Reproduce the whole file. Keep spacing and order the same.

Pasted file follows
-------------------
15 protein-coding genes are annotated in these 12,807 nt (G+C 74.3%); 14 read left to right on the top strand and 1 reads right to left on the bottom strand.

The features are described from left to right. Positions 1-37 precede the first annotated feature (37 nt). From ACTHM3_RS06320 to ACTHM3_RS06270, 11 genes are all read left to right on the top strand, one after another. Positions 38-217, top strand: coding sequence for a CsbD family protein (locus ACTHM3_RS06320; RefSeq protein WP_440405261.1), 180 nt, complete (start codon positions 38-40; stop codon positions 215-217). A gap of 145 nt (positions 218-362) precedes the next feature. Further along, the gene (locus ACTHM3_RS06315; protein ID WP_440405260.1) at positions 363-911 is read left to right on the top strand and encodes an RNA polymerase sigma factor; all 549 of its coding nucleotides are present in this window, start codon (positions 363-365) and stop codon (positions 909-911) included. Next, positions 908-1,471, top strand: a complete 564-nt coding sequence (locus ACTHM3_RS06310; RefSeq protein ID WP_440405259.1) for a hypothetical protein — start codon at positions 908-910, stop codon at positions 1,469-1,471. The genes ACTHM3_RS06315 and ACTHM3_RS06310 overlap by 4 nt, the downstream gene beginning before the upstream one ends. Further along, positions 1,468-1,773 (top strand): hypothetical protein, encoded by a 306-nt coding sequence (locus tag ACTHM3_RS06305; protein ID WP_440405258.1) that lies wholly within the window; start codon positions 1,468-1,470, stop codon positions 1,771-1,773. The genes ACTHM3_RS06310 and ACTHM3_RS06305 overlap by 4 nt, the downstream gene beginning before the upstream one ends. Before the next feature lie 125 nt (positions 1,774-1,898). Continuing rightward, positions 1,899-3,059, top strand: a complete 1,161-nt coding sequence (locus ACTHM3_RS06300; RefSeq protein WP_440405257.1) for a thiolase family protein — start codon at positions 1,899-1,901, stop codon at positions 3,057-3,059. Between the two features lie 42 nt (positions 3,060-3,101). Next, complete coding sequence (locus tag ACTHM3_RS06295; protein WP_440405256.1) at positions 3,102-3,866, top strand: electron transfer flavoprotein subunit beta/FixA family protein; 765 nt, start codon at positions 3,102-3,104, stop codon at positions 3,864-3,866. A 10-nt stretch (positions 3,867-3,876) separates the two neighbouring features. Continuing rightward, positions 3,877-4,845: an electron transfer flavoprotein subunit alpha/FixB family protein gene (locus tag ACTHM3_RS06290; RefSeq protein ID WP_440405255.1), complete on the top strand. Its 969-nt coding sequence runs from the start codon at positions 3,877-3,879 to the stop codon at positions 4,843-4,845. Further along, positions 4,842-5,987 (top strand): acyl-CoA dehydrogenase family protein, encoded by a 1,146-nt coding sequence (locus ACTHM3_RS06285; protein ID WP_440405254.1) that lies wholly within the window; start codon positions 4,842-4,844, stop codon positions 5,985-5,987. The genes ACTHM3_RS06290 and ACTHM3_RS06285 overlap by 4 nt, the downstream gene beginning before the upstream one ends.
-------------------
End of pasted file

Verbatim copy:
15 protein-coding genes are annotated in these 12,807 nt (G+C 74.3%); 14 read left to right on the top strand and 1 reads right to left on the bottom strand.

The features are described from left to right. Positions 1-37 precede the first annotated feature (37 nt). From ACTHM3_RS06320 to ACTHM3_RS06270, 11 genes are all read left to right on the top strand, one after another. Positions 38-217, top strand: coding sequence for a CsbD family protein (locus ACTHM3_RS06320; RefSeq protein WP_440405261.1), 180 nt, complete (start codon positions 38-40; stop codon positions 215-217). A gap of 145 nt (positions 218-362) precedes the next feature. Further along, the gene (locus ACTHM3_RS06315; protein ID WP_440405260.1) at positions 363-911 is read left to right on the top strand and encodes an RNA polymerase sigma factor; all 549 of its coding nucleotides are present in this window, start codon (positions 363-365) and stop codon (positions 909-911) included. Next, positions 908-1,471, top strand: a complete 564-nt coding sequence (locus ACTHM3_RS06310; RefSeq protein ID WP_440405259.1) for a hypothetical protein — start codon at positions 908-910, stop codon at positions 1,469-1,471. The genes ACTHM3_RS06315 and ACTHM3_RS06310 overlap by 4 nt, the downstream gene beginning before the upstream one ends. Further along, positions 1,468-1,773 (top strand): hypothetical protein, encoded by a 306-nt coding sequence (locus tag ACTHM3_RS06305; protein ID WP_440405258.1) that lies wholly within the window; start codon positions 1,468-1,470, stop codon positions 1,771-1,773. The genes ACTHM3_RS06310 and ACTHM3_RS06305 overlap by 4 nt, the downstream gene beginning before the upstream one ends. Before the next feature lie 125 nt (positions 1,774-1,898). Continuing rightward, positions 1,899-3,059, top strand: a complete 1,161-nt coding sequence (locus ACTHM3_RS06300; RefSeq protein WP_440405257.1) for a thiolase family protein — start codon at positions 1,899-1,901, stop codon at positions 3,057-3,059. Between the two features lie 42 nt (positions 3,060-3,101). Next, complete coding sequence (locus tag ACTHM3_RS06295; protein WP_440405256.1) at positions 3,102-3,866, top strand: electron transfer flavoprotein subunit beta/FixA family protein; 765 nt, start codon at positions 3,102-3,104, stop codon at positions 3,864-3,866. A 10-nt stretch (positions 3,867-3,876) separates the two neighbouring features. Continuing rightward, positions 3,877-4,845: an electron transfer flavoprotein subunit alpha/FixB family protein gene (locus tag ACTHM3_RS06290; RefSeq protein ID WP_440405255.1), complete on the top strand. Its 969-nt coding sequence runs from the start codon at positions 3,877-3,879 to the stop codon at positions 4,843-4,845. Further along, positions 4,842-5,987 (top strand): acyl-CoA dehydrogenase family protein, encoded by a 1,146-nt coding sequence (locus ACTHM3_RS06285; protein ID WP_440405254.1) that lies wholly within the window; start codon positions 4,842-4,844, stop codon positions 5,985-5,987. The genes ACTHM3_RS06290 and ACTHM3_RS06285 overlap by 4 nt, the downstream gene beginning before the upstream one ends.